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MEPS
Marine Ecology Progress Series

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MEPS 625:127-143 (2019)  -  DOI: https://doi.org/10.3354/meps13023

Niche width expansion of coral reef fishes along a primary production gradient in the remote central Pacific

Scott D. Miller1,4,*, Brian J. Zgliczynski2, Michael D. Fox2,5, Les S. Kaufman3, Robert H. Michener3, Stuart A. Sandin2, Scott L. Hamilton1

1Moss Landing Marine Laboratories, Moss Landing, California 95039, USA
2Scripps Institution of Oceanography, University of California, San Diego, California 92093, USA
3Boston University, Department of Biology, Boston, Massachusetts 02215, USA
4Present address: Florida State University, Department of Biological Science, Tallahassee, Florida 32306, USA
5Present address: Woods Hole Oceanic Institution, Woods Hole, MA 02543, USA
*Corresponding author:

ABSTRACT: The trophic niche of species can vary spatially due to numerous natural and anthropogenic factors, yet separating these distinct drivers can be difficult. We examined the role of natural oceanographic variation in the trophic ecology and dietary niche breadth of 8 common coral reef fishes spanning multiple trophic guilds. These fishes were collected from the Southern Line Islands of Kiribati, a chain of 5 uninhabited islands spanning a strong gradient of oceanic primary production. A combination of stomach contents and stable isotope analyses (δ15N, δ13C) were used to elucidate spatial variation in diet composition, trophic niche width, and degree of individual dietary specialization. Across species, populations were generally characterized by larger dietary niche widths at the islands exposed to greater nearshore primary production, although patterns among species were variable. Estimates of niche width varied by fish guild as a function of methodology, with planktivores exhibiting stronger effects using metrics calculated from stomach contents, and carnivores and herbivores exhibiting stronger effects from metrics calculated with stable isotope data. At the island level, the trophic niche of the fish community expanded in isotopic space as a function of increasing nearshore production, reflecting increased multispecies dietary diversity at the most productive islands. These results highlight the importance of considering natural oceanographic variability when evaluating the trophic structure of coral reef ecosystems, and provide a foundation for future research on ecosystem functioning across oceanographic gradients.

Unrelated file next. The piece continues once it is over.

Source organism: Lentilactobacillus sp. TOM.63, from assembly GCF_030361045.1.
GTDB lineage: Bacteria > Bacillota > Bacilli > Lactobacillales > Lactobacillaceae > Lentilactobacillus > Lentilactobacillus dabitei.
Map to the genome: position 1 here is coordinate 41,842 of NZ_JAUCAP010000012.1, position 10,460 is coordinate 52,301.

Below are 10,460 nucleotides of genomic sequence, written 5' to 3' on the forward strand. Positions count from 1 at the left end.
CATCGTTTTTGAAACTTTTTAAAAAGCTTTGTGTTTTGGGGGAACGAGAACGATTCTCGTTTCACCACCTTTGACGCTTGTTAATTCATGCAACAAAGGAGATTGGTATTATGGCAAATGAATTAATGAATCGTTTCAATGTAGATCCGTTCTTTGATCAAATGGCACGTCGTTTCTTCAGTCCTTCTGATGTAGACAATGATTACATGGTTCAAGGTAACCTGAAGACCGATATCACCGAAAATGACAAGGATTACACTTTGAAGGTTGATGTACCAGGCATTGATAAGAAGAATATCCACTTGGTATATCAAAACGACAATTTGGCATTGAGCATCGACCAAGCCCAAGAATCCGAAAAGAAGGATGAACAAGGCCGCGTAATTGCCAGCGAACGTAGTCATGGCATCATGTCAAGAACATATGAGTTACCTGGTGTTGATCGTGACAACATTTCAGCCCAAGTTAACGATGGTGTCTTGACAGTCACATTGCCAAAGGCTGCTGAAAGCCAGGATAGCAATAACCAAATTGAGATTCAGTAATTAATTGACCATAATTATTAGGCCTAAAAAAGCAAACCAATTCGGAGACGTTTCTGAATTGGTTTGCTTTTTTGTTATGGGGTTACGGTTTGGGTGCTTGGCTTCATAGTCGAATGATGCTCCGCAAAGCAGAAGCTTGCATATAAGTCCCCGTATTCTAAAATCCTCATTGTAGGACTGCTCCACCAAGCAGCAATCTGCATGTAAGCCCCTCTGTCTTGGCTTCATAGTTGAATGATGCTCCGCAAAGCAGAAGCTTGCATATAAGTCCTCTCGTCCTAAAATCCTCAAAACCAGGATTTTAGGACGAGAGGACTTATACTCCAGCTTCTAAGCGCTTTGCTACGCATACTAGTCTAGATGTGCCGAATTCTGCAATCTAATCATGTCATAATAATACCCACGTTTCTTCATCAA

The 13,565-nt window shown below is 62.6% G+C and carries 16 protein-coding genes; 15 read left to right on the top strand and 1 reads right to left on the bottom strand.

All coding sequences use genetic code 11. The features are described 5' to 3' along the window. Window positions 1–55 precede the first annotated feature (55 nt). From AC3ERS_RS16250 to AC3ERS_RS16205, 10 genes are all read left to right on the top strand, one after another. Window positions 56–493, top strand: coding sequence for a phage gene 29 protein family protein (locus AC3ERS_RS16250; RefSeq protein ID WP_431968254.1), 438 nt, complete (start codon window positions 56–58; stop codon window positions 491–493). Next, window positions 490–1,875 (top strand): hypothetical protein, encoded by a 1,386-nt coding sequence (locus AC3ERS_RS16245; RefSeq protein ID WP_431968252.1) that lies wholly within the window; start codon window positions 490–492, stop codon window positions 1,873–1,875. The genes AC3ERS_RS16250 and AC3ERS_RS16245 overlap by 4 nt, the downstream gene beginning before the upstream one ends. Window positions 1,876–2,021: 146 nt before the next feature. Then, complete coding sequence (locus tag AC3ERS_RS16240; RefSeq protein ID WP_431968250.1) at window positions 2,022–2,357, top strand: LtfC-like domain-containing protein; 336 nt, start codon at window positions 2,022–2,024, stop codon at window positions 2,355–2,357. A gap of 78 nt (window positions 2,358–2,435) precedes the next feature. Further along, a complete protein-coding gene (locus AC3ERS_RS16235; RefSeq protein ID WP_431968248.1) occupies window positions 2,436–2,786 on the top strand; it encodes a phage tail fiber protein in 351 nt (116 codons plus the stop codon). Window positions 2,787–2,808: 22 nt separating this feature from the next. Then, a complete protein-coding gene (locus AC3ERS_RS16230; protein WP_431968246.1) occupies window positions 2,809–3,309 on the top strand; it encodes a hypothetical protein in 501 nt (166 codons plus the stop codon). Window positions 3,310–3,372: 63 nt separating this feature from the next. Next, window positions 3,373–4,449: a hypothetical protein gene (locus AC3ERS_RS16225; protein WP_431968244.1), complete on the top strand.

KEY WORDS: Trophic ecology · Coral reef fish · Niche breadth · Stomach contents · Stable isotopes · Primary production


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Cite this article as: Miller SD, Zgliczynski BJ, Fox MD, Kaufman LS, Michener RH, Sandin SA, Hamilton SL (2019) Niche width expansion of coral reef fishes along a primary production gradient in the remote central Pacific. Mar Ecol Prog Ser 625:127-143. https://doi.org/10.3354/meps13023

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